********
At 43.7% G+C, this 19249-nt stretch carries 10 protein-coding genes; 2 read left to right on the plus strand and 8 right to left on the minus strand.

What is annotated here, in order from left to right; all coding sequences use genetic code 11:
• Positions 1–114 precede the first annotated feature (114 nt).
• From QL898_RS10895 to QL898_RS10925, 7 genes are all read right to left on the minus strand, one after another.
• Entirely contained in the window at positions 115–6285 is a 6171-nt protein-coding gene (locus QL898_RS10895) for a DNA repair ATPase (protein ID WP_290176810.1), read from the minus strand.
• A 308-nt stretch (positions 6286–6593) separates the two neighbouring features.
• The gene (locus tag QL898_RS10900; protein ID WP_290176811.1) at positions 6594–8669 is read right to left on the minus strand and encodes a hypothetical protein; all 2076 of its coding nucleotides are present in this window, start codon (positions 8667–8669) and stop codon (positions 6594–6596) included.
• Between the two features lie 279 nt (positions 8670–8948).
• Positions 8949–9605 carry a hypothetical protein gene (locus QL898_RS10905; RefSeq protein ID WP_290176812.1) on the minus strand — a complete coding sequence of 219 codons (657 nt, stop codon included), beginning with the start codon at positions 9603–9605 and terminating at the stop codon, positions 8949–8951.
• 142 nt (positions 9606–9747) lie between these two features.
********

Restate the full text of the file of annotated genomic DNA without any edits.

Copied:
At 43.7% G+C, this 19249-nt stretch carries 10 protein-coding genes; 2 read left to right on the plus strand and 8 right to left on the minus strand.

What is annotated here, in order from left to right; all coding sequences use genetic code 11:
• Positions 1–114 precede the first annotated feature (114 nt).
• From QL898_RS10895 to QL898_RS10925, 7 genes are all read right to left on the minus strand, one after another.
• Entirely contained in the window at positions 115–6285 is a 6171-nt protein-coding gene (locus QL898_RS10895) for a DNA repair ATPase (protein ID WP_290176810.1), read from the minus strand.
• A 308-nt stretch (positions 6286–6593) separates the two neighbouring features.
• The gene (locus tag QL898_RS10900; protein ID WP_290176811.1) at positions 6594–8669 is read right to left on the minus strand and encodes a hypothetical protein; all 2076 of its coding nucleotides are present in this window, start codon (positions 8667–8669) and stop codon (positions 6594–6596) included.
• Between the two features lie 279 nt (positions 8670–8948).
• Positions 8949–9605 carry a hypothetical protein gene (locus QL898_RS10905; RefSeq protein ID WP_290176812.1) on the minus strand — a complete coding sequence of 219 codons (657 nt, stop codon included), beginning with the start codon at positions 9603–9605 and terminating at the stop codon, positions 8949–8951.
• 142 nt (positions 9606–9747) lie between these two features.